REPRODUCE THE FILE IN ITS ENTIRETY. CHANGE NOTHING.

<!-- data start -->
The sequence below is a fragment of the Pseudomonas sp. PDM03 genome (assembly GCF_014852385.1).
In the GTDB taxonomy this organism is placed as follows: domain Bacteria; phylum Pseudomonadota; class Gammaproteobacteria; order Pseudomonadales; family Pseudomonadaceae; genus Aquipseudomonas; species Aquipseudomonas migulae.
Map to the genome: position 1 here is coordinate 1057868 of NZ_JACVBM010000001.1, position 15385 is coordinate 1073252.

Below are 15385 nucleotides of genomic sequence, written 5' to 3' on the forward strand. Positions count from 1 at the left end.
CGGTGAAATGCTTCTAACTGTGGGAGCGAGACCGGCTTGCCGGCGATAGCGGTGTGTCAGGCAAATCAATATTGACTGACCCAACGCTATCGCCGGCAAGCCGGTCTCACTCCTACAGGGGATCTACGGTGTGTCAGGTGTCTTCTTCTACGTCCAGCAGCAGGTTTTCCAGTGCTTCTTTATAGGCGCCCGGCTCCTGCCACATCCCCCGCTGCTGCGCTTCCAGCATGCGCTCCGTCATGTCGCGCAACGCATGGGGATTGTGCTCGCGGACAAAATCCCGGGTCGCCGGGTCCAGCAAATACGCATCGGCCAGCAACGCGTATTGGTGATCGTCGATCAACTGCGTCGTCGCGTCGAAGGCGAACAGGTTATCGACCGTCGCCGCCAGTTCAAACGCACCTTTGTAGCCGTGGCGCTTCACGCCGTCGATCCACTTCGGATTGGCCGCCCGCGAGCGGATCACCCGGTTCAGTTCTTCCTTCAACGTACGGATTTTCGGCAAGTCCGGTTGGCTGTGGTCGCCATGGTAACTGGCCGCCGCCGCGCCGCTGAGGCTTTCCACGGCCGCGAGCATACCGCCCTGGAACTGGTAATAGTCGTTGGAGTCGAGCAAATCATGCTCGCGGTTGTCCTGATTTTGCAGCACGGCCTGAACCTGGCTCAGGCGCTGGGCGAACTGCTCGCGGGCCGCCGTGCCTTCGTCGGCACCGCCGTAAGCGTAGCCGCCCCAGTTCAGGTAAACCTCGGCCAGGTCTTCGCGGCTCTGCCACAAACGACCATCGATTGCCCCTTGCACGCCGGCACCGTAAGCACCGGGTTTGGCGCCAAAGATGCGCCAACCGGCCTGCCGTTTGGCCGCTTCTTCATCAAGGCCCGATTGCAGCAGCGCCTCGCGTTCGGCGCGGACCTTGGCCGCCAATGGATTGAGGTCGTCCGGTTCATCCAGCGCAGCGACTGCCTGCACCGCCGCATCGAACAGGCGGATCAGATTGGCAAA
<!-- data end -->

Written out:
The sequence below is a fragment of the Pseudomonas sp. PDM03 genome (assembly GCF_014852385.1).
In the GTDB taxonomy this organism is placed as follows: domain Bacteria; phylum Pseudomonadota; class Gammaproteobacteria; order Pseudomonadales; family Pseudomonadaceae; genus Aquipseudomonas; species Aquipseudomonas migulae.
Map to the genome: position 1 here is coordinate 1057868 of NZ_JACVBM010000001.1, position 15385 is coordinate 1073252.

Below are 15385 nucleotides of genomic sequence, written 5' to 3' on the forward strand. Positions count from 1 at the left end.
CGGTGAAATGCTTCTAACTGTGGGAGCGAGACCGGCTTGCCGGCGATAGCGGTGTGTCAGGCAAATCAATATTGACTGACCCAACGCTATCGCCGGCAAGCCGGTCTCACTCCTACAGGGGATCTACGGTGTGTCAGGTGTCTTCTTCTACGTCCAGCAGCAGGTTTTCCAGTGCTTCTTTATAGGCGCCCGGCTCCTGCCACATCCCCCGCTGCTGCGCTTCCAGCATGCGCTCCGTCATGTCGCGCAACGCATGGGGATTGTGCTCGCGGACAAAATCCCGGGTCGCCGGGTCCAGCAAATACGCATCGGCCAGCAACGCGTATTGGTGATCGTCGATCAACTGCGTCGTCGCGTCGAAGGCGAACAGGTTATCGACCGTCGCCGCCAGTTCAAACGCACCTTTGTAGCCGTGGCGCTTCACGCCGTCGATCCACTTCGGATTGGCCGCCCGCGAGCGGATCACCCGGTTCAGTTCTTCCTTCAACGTACGGATTTTCGGCAAGTCCGGTTGGCTGTGGTCGCCATGGTAACTGGCCGCCGCCGCGCCGCTGAGGCTTTCCACGGCCGCGAGCATACCGCCCTGGAACTGGTAATAGTCGTTGGAGTCGAGCAAATCATGCTCGCGGTTGTCCTGATTTTGCAGCACGGCCTGAACCTGGCTCAGGCGCTGGGCGAACTGCTCGCGGGCCGCCGTGCCTTCGTCGGCACCGCCGTAAGCGTAGCCGCCCCAGTTCAGGTAAACCTCGGCCAGGTCTTCGCGGCTCTGCCACAAACGACCATCGATTGCCCCTTGCACGCCGGCACCGTAAGCACCGGGTTTGGCGCCAAAGATGCGCCAACCGGCCTGCCGTTTGGCCGCTTCTTCATCAAGGCCCGATTGCAGCAGCGCCTCGCGTTCGGCGCGGACCTTGGCCGCCAATGGATTGAGGTCGTCCGGTTCATCCAGCGCAGCGACTGCCTGCACCGCCGCATCGAACAGGCGGATCAGATTGGCAAA